If you’ve been promoted to a role where you’ll be managing former peers, you may be apprehensive about the unique challenges you could face. Here are some lessons one creative professional learned about navigating these murky waters.
Congratulations! You just received a hard-earned promotion, and now you’ll be overseeing the creative team you’ve been working on. While you should rightfully be happy about the step up, you may naturally be feeling apprehensive or awkward about managing former peers, especially if they are your close friends — or adversaries.
During my career, I’ve been promoted to positions in which I was leading former peers. I’ve also reported to two different friends, one of whom I had been close with for 22 years. In these scenarios, all parties involved had to acknowledge that the professional stakes had been raised and then work together to establish new boundaries. We had honest conversations about how we would deal with manager/employee interactions like task delegation, annual reviews and other feedback, both good and bad.
If you find yourself in a similar situation, don’t panic. You were promoted because you have that ideal combination of creativity, technical know-how and soft skills like communication, problem-solving and conflict resolution. So put those skills to use as you transition into your role of managing former peers. Here are a few ideas based on my experiences:
Put aside assumptions about your new reports’ preferences and goals and meet with them individually to find out what they do and don’t like about their current role. This is also a good time to find out about their short- and long-term career development plans, especially if you’ll be shifting workloads or restructuring the team in the near future. Do they want to move into an art director role or are they happy with production work? Do they dream of overseeing other copywriters, or do they prefer to write the copy themselves? Are they looking to transition into UX design? Finding out early on will help you start to form a roadmap for managing your creative team.
Set boundaries when managing former peers
If you’ll be supervising a friend, meet with him or her to establish some new guidelines for your on-the-job relationship. For example, if you currently eat lunch together every day, explain that you will need to cut back on social time at the office. You may decide to invite the whole team to join you in the lunchroom if it’s a small group or make a habit of regularly asking individual team members for one-on-one lunches. Conversely, if you often lock horns with a particular team member, address the conflict head on and ask if he or she has any concerns about working for you that you can resolve quickly.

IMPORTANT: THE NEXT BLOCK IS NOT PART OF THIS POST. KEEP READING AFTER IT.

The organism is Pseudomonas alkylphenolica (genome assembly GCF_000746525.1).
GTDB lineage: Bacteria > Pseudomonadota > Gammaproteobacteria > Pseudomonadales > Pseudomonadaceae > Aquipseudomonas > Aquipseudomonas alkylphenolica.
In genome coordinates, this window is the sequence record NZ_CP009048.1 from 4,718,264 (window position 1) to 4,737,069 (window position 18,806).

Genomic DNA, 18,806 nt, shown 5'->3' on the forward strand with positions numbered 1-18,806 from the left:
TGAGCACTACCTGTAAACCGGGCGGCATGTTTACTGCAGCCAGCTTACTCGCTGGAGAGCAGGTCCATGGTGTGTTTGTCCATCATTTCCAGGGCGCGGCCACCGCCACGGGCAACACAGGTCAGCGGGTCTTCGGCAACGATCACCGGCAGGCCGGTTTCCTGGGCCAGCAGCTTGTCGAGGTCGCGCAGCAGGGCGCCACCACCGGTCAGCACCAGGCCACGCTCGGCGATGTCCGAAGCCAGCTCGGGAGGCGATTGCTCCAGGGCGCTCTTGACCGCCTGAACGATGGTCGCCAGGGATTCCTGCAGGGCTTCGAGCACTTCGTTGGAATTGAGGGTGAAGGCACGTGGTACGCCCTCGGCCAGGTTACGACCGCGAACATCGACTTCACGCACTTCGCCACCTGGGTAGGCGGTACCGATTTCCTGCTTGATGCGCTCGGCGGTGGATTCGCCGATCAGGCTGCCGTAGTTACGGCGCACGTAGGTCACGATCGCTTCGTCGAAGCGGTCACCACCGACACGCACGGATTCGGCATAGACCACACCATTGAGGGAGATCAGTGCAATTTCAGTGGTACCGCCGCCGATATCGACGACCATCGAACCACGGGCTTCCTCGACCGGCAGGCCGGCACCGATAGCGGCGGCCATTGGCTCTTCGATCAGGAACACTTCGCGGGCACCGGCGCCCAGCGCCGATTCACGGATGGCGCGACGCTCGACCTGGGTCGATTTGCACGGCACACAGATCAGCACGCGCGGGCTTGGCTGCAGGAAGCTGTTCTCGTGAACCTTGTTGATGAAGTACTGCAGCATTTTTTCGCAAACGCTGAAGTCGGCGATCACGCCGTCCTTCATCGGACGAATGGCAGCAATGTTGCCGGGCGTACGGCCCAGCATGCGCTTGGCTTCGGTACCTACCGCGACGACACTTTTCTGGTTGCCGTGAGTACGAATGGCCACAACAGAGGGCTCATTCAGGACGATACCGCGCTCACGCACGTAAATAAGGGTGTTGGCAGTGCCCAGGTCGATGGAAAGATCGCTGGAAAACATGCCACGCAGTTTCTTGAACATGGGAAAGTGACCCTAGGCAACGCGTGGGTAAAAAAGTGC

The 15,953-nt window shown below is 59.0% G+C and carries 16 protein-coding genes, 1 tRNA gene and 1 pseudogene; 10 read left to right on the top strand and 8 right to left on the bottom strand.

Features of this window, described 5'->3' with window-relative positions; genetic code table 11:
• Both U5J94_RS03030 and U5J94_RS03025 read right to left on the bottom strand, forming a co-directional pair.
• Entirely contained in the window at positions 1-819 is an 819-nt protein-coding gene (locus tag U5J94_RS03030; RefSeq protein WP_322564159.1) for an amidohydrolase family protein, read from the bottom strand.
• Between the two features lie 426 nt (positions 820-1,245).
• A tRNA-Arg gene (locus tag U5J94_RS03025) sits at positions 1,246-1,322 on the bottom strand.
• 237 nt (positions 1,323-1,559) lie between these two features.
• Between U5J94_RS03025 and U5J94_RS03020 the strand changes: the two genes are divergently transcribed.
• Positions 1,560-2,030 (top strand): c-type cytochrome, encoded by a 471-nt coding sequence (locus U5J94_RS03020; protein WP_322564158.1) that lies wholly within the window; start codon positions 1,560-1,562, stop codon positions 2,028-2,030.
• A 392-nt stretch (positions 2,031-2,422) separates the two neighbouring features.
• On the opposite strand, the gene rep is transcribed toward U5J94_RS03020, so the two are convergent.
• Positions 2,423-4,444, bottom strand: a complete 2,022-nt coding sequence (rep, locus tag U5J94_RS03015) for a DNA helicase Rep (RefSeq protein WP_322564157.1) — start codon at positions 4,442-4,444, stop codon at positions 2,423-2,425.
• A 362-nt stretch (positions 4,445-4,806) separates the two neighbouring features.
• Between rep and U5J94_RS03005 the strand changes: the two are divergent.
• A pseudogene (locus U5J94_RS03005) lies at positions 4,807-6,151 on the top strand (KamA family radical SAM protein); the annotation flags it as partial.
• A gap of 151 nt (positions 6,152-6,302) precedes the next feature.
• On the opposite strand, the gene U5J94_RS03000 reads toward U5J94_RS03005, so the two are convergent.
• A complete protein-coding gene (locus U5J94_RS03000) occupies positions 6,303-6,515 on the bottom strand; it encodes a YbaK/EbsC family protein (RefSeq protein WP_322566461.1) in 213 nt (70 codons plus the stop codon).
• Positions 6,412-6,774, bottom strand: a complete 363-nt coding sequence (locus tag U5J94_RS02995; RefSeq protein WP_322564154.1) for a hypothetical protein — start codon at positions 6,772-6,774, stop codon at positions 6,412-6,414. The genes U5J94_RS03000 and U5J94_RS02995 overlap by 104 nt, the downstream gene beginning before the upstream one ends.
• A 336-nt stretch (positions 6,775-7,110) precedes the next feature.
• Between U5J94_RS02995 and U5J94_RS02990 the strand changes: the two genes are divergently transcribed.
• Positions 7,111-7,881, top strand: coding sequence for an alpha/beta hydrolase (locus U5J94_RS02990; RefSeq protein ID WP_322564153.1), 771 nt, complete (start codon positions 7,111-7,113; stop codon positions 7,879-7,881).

When managing former peers, it’s crucial that they know you will be discreet about sharing personal information and that you will not hold things you already know against them. It’s especially important for the entire team to recognize that you will not play favorites or share sensitive information with a staffer with whom you’re particularly chummy.
Don’t overdo it
Be sure not to overmanage or undermanage your former peers. Take a step back and think objectively about how you want to lead, what you want to accomplish and how you want your team to interact. Then apply those tactics fairly across the board. Your objective should be to keep morale high and the creative juices flowing, which will be easier if your team feels like you’re in control but also flexible.
Ask employees how they like to be motivated
While friendship is a two-way street, it’s up to you as a new manager to find out what motivates each of your direct reports. Do they respond best to frequent check-ins or prefer a more hands-off approach to their creative work? What type of feedback inspires them? If you’re friends with your team members, you have the advantage of already knowing a good deal about what makes them tick, which can help you engage them in a way that will allow them to do their best work.
Grow a thick skin
While some of your friends may be excited for you, others might be wary of your new role. If a former peer distances herself a bit after your promotion, don’t take it personally — as long as she’s still showing respect and continuing to be a team player. The person may be cautiously figuring out how to approach the new relationship, just as you are. And while you want to foster harmony and morale on your team, remember that being a good manager isn’t a popularity contest.
Managing former peers isn’t always easy, but managing people you haven’t built a relationship with can be equally difficult in different ways. So take advantage of the opportunities that come with familiarity and use caution when navigating the trickier hurdles that come with your new role.
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